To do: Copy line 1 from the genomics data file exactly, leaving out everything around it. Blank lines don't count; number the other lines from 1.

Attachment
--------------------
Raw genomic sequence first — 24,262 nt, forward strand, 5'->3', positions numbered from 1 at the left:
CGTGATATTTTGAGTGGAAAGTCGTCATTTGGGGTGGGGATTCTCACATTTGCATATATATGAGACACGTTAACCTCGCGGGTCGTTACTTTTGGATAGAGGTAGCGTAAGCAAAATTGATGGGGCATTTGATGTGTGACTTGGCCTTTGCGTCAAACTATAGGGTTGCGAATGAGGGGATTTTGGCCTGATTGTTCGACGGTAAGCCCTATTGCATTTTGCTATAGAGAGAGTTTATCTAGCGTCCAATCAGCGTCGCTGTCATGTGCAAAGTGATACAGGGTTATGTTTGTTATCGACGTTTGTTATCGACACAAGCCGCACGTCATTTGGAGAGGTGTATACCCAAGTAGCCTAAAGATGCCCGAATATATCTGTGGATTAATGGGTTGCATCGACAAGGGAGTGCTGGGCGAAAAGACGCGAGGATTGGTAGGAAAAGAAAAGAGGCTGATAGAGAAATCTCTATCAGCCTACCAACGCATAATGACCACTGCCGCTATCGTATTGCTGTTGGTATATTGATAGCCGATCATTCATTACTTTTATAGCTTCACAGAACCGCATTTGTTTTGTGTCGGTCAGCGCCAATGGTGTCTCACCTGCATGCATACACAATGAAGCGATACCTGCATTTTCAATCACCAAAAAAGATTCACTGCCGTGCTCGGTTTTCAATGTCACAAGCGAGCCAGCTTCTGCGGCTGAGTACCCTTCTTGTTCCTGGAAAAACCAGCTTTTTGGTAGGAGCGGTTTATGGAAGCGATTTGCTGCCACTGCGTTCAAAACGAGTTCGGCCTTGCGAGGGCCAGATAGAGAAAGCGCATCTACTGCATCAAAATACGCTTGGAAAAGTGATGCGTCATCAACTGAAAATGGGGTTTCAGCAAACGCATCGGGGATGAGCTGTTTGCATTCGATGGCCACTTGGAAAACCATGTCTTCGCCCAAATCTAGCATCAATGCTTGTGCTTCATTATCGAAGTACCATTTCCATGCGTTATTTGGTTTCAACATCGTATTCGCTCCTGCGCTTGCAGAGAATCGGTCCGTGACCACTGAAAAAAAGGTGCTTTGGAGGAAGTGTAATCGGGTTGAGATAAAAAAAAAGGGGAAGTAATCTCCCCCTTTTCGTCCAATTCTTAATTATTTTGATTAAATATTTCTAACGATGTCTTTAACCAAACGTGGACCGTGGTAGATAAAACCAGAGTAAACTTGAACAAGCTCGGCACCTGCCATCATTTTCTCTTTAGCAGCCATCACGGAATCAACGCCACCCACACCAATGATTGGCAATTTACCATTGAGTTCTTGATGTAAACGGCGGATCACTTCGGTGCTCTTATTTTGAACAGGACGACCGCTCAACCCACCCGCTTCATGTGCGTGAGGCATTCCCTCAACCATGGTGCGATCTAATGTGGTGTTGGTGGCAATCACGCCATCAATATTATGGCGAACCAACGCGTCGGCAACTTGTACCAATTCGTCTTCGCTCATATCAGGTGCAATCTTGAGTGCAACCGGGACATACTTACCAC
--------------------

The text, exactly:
Raw genomic sequence first — 24,262 nt, forward strand, 5'->3', positions numbered from 1 at the left: